Avoid being dragged into a negotiation blindfolded
When people think of negotiation, they mainly think of formal and big scale negotiations such as between nations (Egypt vs. Israel) or political parties (Democrats vs. Republicans), corporate management vs. labor union leaders, and so on. Many neglect the fact that we all enter into negotiations on a consistent basis at home, on the road, in the office, marketplace, almost everywhere. This negligence has denied many of us from honing our negotiation skills on a consistent basis. Many of us leave great stuffs on the negotiation table because we haven’t mastered negotiation; we lack this important soft skill.
Yesterday, I had a wonderful opportunity to facilitate a one-day workshop in VA for a client. Participants came from diverse cultures. Some were local in the DC metro area while some from other states, and still others from out side of the US such as from Argentina, Spain, East Europe, and so on. We had a wonderful time. I was truly delighted to hear- at the end of the workshop, participants sharing the major lessons they learned, and some of the immediate actions they would take when they go back to their workplace.
Let me just give you one quick tip if you have a desire to develop and master your negotiation skills. A number of people that I talked to undermine the significance of preparation: the importance of the meetings before the actual negotiation in the boardroom. The problem emanates from a misunderstanding. Many good and smart people think that negotiation begins when they ask and make concessions at the heart of the negotiation. Successful negotiators, on the other hand, do their homework well before they enter into the negotiation room.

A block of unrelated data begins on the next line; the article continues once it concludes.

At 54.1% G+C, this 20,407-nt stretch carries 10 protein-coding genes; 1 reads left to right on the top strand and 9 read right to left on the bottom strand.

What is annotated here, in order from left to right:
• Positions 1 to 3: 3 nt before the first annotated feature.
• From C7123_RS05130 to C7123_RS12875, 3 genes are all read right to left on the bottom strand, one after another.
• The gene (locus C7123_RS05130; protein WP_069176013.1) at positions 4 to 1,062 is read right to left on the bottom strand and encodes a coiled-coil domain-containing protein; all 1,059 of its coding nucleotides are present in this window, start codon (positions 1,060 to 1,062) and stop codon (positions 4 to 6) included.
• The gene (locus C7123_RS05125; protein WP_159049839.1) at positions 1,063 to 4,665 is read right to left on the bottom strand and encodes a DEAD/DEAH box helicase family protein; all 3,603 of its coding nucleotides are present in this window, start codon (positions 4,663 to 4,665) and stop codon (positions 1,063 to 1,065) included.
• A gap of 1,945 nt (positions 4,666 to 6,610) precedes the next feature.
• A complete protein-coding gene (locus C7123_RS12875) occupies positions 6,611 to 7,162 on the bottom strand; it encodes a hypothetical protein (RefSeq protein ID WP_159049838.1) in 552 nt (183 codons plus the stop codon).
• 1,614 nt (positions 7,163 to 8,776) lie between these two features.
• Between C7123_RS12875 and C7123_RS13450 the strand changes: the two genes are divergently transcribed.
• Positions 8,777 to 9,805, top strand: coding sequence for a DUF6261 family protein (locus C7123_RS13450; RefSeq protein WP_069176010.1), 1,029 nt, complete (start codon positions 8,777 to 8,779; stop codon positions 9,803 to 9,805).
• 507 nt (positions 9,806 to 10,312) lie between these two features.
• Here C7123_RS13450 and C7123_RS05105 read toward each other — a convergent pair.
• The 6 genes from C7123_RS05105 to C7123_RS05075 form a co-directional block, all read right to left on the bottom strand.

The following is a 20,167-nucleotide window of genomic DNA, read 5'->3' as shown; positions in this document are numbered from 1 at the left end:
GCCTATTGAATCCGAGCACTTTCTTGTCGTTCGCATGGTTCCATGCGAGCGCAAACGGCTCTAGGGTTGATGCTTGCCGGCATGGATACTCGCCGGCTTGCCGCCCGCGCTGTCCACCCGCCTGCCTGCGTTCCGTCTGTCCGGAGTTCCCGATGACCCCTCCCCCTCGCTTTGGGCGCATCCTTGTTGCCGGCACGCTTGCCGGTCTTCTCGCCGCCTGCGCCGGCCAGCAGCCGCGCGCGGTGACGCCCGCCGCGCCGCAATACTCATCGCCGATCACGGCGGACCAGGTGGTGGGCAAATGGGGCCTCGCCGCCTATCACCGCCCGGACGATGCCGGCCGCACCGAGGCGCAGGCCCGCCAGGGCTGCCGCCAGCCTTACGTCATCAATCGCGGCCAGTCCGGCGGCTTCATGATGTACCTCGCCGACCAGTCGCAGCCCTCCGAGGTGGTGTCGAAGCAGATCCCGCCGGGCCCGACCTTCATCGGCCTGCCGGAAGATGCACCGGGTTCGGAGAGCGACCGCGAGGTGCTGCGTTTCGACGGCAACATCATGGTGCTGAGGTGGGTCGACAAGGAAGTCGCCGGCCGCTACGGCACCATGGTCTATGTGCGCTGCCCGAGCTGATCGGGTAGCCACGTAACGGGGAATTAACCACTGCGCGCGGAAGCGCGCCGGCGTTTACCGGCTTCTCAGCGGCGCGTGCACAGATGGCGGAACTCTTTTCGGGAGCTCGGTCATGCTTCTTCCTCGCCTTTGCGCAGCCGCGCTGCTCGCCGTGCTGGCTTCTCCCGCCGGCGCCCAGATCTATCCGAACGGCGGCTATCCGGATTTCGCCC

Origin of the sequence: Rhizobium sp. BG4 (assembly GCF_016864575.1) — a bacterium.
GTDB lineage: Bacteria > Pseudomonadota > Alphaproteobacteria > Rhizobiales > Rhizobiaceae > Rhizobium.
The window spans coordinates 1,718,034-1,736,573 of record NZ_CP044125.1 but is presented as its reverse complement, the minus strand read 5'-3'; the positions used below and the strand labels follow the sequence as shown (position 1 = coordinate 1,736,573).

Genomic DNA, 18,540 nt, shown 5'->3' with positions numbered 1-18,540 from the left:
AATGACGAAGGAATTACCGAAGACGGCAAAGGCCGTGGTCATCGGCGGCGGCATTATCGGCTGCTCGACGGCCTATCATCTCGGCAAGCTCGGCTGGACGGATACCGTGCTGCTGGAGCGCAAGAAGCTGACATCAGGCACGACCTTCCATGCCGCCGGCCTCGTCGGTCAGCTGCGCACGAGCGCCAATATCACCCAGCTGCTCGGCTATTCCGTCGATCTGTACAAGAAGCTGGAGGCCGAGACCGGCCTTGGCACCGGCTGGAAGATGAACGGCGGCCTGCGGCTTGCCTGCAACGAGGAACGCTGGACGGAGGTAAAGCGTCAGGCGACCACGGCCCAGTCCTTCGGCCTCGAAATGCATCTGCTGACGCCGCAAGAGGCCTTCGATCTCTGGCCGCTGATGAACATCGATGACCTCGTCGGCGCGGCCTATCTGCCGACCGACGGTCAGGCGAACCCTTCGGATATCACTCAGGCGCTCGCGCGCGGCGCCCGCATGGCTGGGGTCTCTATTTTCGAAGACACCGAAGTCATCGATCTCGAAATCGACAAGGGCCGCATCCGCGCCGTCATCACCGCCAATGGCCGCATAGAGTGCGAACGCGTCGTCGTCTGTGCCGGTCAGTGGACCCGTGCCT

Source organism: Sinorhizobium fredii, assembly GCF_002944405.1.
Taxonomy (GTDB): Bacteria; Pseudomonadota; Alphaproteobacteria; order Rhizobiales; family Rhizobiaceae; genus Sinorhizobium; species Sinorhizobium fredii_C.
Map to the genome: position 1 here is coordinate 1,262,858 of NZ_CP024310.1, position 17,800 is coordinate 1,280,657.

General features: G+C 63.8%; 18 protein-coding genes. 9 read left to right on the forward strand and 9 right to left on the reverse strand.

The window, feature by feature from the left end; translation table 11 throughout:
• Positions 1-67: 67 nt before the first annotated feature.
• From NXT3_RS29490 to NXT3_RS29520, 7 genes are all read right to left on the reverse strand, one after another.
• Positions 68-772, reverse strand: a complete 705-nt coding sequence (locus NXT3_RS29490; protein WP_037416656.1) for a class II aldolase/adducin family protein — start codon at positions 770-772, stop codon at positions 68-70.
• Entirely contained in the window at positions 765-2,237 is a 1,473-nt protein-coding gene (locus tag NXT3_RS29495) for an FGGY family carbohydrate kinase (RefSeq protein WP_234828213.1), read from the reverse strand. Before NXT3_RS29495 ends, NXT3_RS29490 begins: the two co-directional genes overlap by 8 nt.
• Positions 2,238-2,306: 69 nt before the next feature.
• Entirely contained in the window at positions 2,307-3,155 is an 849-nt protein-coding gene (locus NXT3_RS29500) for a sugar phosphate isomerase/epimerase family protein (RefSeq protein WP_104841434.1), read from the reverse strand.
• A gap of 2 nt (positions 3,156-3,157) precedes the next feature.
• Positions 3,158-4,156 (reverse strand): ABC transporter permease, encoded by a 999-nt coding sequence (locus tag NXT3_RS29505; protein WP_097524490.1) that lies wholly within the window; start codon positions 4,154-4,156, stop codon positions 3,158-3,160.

Here are some of the things you should do as you prepare for both formal and informal negotiations, if your desire is to get what you need (not necessary what you want) from a win-win negotiation. Know:
1. With whom you are dealing with
2. What your and their wants, and also needs are
3. Yours and their best and worst case scenarios
4. Yours and their walking away points
5. And more…
If you fail to answer these questions adequately prior going to the negotiation table, you’re allowing yourself dragged into the room blindfolded.
One last point I’d to make is that if you’re not prepared to walk away, you’re not in a true negotiation. But, make sure to be clear of the conditions that may lead you to walk away. Hope these help…
Assegid (AZ) Habtewold is a trainer and workshop facilitator at Success Pathways, LLC. He provides leadership soft skill workshops on themes such as Negotiation Skills, Conflict Resolution, Diversity and Inclusion, Problem Solving and Decision Making, Leading Change, and other leadership related topics. Here is the link to checkout the learning objectives of our Negotiation Skills workshop: http://successpws.com/?page_id=1483. If you are interested to checkout our Business and Managerial Skills Trainings, here is the link: http://successpws.com/?page_id=1909. To learn more about the other available Leadership Workshops, you may checkout this link: http://successpws.com/?page_id=22